In the Aftermath of the Connecticut School Tragedy: U.S. Must Revise the Laws on Gun Ownership

The second-deadliest school shooting in the history of the United States, after the 2007 Virginia Tech massacre,


This week’s school shooting at the Marjory Stoneman Douglas High School in Parkland, Florida, brings once again to forefront the issue of gun ownership in the US, which is the object of this December 2012 article focussing on the Newton, Connecticut school shooting (December14,  2012). 


The fatal shootings in Newtown, Connecticut on December 14, which claimed the lives of 28 people, including 20 innocent children under the age of 10, once again brought to light the dilemma of gun ownership in the United States. 

Despite the fact that there was no response from gun rights advocates except deafening silence, it became clear to everyone else that the United States must revise its gun policies.

The shooting rampage, in which a mentally disturbed, heavily-armed 20-year-old man named Adam Peter Lanza opened fire on innocent schoolchildren and school staff at the Sandy Hook Elementary School — after killing his mother earlier — was so tragic and heartbreaking that many world leaders, including Iranian President Mahmoud Ahmadinejad, issued condolence messages to the families of the victims and all of the people of the United States, who were incredibly shocked by the appalling massacre.

The incident was the second-deadliest school shooting in the history of the United States, after the 2007 Virginia Tech massacre, in which 33 students and professors, including the perpetrator himself, were killed. It stirred a wave of terror and trepidation, as well as anger, among U.S. citizens, and many are demanding restrictions on the freedom of gun ownership and saying they don’t want to see such bitter experiences repeated again and again.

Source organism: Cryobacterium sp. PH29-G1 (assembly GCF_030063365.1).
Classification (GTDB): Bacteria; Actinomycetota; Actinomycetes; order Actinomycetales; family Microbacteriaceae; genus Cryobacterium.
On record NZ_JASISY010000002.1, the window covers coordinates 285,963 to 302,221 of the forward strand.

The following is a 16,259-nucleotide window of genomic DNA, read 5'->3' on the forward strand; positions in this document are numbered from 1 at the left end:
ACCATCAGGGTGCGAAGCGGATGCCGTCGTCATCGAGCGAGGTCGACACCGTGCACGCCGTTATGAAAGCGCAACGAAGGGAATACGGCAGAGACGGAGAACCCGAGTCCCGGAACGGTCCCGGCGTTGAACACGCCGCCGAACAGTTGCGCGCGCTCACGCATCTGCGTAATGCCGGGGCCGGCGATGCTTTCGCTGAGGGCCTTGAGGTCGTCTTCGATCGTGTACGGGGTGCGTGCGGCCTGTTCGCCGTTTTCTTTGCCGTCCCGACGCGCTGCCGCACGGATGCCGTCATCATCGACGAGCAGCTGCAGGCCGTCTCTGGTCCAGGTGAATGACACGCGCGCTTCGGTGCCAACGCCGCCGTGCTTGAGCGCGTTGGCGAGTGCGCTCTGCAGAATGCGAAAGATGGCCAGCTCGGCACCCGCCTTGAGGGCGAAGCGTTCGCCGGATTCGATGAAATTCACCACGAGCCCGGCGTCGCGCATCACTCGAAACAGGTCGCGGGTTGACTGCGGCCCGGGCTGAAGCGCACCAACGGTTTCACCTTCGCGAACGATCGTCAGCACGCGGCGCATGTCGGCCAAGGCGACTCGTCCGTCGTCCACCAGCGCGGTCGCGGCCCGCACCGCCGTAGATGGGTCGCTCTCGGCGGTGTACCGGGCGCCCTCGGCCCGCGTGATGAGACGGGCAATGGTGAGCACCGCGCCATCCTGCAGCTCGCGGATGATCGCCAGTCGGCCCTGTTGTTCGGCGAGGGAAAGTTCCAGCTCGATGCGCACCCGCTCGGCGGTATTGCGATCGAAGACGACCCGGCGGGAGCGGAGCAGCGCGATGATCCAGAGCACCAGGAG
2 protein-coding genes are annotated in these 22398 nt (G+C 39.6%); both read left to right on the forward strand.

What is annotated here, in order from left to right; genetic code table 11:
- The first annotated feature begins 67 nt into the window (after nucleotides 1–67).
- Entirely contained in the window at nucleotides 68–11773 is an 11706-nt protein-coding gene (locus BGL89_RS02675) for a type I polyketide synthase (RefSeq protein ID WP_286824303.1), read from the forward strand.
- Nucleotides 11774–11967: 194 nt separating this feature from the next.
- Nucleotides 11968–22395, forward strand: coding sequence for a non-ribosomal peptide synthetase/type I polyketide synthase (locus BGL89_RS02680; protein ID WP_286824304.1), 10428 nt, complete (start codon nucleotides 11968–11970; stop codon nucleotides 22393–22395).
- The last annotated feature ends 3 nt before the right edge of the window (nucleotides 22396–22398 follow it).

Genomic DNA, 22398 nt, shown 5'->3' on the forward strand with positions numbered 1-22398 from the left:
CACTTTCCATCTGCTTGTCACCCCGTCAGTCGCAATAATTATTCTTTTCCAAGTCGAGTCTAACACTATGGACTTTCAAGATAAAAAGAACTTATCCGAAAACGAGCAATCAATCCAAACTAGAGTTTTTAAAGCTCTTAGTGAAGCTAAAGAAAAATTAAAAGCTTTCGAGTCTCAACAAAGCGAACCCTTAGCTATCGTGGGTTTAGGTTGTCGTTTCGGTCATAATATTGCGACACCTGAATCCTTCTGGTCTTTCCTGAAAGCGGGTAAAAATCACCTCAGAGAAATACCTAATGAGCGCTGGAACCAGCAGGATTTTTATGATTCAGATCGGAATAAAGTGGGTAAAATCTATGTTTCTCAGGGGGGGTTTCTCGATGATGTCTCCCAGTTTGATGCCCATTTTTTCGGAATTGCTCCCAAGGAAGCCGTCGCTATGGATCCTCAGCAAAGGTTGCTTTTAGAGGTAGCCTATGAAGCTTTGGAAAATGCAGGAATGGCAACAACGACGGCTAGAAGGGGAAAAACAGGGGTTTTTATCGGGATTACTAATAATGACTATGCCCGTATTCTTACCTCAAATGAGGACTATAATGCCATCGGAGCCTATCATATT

Gun violence is nothing new in the United States and dates back to the founding of the republic.

On September 6, 1901, anarchist steel worker Leon Czolgosz assassinated U.S. President William McKinley with a .32 caliber Iver Johnson revolver. Of course, no one can forget the assassinations of President John F. Kennedy and Martin Luther King, and in recent years, the Columbine High School massacre, the Aurora Theater shooting, and the shooting at a Sikh temple in Wisconsin.

According to the United Nations Office on Drugs and Crime, 66.9% of all homicides in the United States in 2009 were perpetrated using a firearm, and UNODC reported that there were about 270 million firearms — handguns or rifles — in the U.S. that year. According to the latest reports from various sources, there are now 300 million guns in the United States, a country with a population of about 311 million.

U.S. officials, despite their various initiatives for restricting gun access and putting limitations on the sale of handguns and other firearms to youths and at-risk populations, have so far failed to design a legal framework through which the gun ownership issue can be resolved once and for all. They fear that the democratic values of the U.S. Constitution, and especially the Second Amendment, may be undermined, and the United States’ image in the world may be tarnished as a result.